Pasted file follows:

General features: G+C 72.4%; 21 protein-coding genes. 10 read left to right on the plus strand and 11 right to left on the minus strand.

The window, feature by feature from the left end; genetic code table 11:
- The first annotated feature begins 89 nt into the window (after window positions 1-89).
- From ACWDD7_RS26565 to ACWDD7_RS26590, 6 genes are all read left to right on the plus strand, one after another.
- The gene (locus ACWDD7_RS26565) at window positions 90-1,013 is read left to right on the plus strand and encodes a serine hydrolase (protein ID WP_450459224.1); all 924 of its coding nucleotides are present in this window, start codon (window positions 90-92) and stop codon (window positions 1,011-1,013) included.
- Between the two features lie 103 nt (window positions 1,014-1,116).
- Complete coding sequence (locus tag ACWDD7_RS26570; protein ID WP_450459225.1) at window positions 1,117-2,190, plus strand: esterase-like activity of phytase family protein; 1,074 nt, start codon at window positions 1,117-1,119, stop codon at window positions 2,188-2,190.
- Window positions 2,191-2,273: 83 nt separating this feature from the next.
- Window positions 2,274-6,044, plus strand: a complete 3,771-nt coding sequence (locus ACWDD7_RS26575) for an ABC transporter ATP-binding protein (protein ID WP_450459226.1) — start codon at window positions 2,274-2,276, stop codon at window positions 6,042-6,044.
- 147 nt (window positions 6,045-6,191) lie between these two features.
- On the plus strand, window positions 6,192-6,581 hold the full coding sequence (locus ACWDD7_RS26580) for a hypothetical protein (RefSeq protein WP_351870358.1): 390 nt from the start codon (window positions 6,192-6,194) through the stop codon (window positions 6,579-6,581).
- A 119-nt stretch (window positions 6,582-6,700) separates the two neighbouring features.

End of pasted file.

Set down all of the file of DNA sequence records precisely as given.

General features: G+C 72.4%; 21 protein-coding genes. 10 read left to right on the plus strand and 11 right to left on the minus strand.

The window, feature by feature from the left end; genetic code table 11:
- The first annotated feature begins 89 nt into the window (after window positions 1-89).
- From ACWDD7_RS26565 to ACWDD7_RS26590, 6 genes are all read left to right on the plus strand, one after another.
- The gene (locus ACWDD7_RS26565) at window positions 90-1,013 is read left to right on the plus strand and encodes a serine hydrolase (protein ID WP_450459224.1); all 924 of its coding nucleotides are present in this window, start codon (window positions 90-92) and stop codon (window positions 1,011-1,013) included.
- Between the two features lie 103 nt (window positions 1,014-1,116).
- Complete coding sequence (locus tag ACWDD7_RS26570; protein ID WP_450459225.1) at window positions 1,117-2,190, plus strand: esterase-like activity of phytase family protein; 1,074 nt, start codon at window positions 1,117-1,119, stop codon at window positions 2,188-2,190.
- Window positions 2,191-2,273: 83 nt separating this feature from the next.
- Window positions 2,274-6,044, plus strand: a complete 3,771-nt coding sequence (locus ACWDD7_RS26575) for an ABC transporter ATP-binding protein (protein ID WP_450459226.1) — start codon at window positions 2,274-2,276, stop codon at window positions 6,042-6,044.
- 147 nt (window positions 6,045-6,191) lie between these two features.
- On the plus strand, window positions 6,192-6,581 hold the full coding sequence (locus ACWDD7_RS26580) for a hypothetical protein (RefSeq protein WP_351870358.1): 390 nt from the start codon (window positions 6,192-6,194) through the stop codon (window positions 6,579-6,581).
- A 119-nt stretch (window positions 6,582-6,700) separates the two neighbouring features.